Friday, February 5, 2010

During the Transition . . .

. . . the new managing entity asked that we all fill out a job application - after we'd been hired on. The thing was your typical job app stretched across nine pages. On the third was the box to check if you'd ever been convicted or charged with a crime.

Checking that box is something that the accused probably considers the moment the cuffs start cutting into their wrists. No matter where you go. Or what industry you're in. This question will come up. You're only given five inches to then explain the details and events of what happened. That's barely enough room for, "Kids. Christmas. Rent. Shoved. Grabbed. Ran. Sorry."

I know what it is to carry a particular dread with them all day, fearing that at any moment their greatest weakness and regret will be exposed.

For me, it's sports.

Like so many of my adult deficiencies, I blame not being into sports on growing up in a rural community. I've also blamed the following on my Kansas upbringing.

Driving without a shirt (during rush hour).

Eating any part of the animal. (Maybe not. For 2010, The Girlfriend and I want to go through all 200+ dishes at this Vietnamese place in our neighborhood. I find out that they have cow penis on the menu. I've already eaten fried calf testicles, but for some reason, I can't see myself going north of that. Cow dick is where I draw the line. A man must have standards.)

Shooting things.

The Cowboy Dance I perform at parties.

Watching TV with my bare ass on the sofa.

Scoffing when The Girlfriend tells me to take my bare ass off her sofa.

Considering Glen Campbell's 'Wichita Lineman' to be the greatest song ever recorded.

Waiting until my late 20's to pursue college.

Finding Wal-Mart to be soothing.

Reserving Pizza Hut as a special occasion food.

Being so far removed from any major sporting outfit and growing up in a home where sports was never a consideration -athletic competition was just lost on me. I can understand the talent and work that goes into professional competition, but it still does nothing to keep my interest. I can best sum it up this way: I see the NFL, NBA, MLBA, and NHL the same way you see Nascar.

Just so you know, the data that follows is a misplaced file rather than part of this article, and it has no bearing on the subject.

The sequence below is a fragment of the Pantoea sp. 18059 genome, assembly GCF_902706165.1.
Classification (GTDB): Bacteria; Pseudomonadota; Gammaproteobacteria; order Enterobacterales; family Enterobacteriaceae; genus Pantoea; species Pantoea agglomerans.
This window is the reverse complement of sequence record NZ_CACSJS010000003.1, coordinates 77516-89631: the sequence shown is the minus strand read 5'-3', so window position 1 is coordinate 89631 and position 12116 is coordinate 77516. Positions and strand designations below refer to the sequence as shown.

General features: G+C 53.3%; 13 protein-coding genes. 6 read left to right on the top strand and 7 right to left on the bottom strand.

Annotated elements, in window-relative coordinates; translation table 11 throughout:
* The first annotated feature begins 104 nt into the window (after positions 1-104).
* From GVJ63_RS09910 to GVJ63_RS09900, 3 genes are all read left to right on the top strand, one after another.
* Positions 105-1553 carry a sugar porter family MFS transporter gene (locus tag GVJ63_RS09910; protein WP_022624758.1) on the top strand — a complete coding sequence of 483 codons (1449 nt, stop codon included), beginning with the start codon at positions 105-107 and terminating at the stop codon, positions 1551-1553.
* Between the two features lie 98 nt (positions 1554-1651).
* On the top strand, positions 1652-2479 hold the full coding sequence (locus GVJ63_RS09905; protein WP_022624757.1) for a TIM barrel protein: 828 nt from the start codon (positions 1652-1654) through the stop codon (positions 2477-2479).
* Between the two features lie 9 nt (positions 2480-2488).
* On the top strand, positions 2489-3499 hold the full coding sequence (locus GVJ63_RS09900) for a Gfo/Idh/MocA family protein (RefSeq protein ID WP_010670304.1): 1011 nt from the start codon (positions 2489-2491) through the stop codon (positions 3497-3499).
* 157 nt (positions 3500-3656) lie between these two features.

A lot of my friends back home are of the same ilk. At the most, the local rivalry between K-State and KU, two schools about five hours away, drew the most half-hearted contention amongst those in southwest Kansas. Even then, most people didn't give a shit about the game. It was a conflict of ideals between the bleeding heart liberal-arts school, KU. And the Ag-tech Christ-centric small town representation of K-State. So sports never came up within my circle.

Then I move to Chicago where there's no way to be apathetic towards any sport - even lacrosse. When I started at DePaul, I found that even the loners who sat by themselves and smelled of soup had a bookie's analysis of the Monday night game. Making that guy more in the know than I.

The Girlfriend also puts me to shame. She'll settle in front of the TV on a Sunday afternoon with a fancy beer and some work spread out before her, taking in the Bears v. Packers (do they even play? I don't know!) while I go and watch the BBC feed in the bedroom.

So it's Superbowl weekend. The Girlfriend and I have been invited to watch the game with some friends. Most of the night will be spent by me either A) trying to comment on the game but instead embarrassing myself. "How do they expect to win with so many . . . assists?" or the more likely B) Making fun of every man woman and child in the room.

Pointing out the faults in others is still my trusty standby. My Ole' Faithful.

Have a good Superbowl weekend, you stupid jerkfaces.

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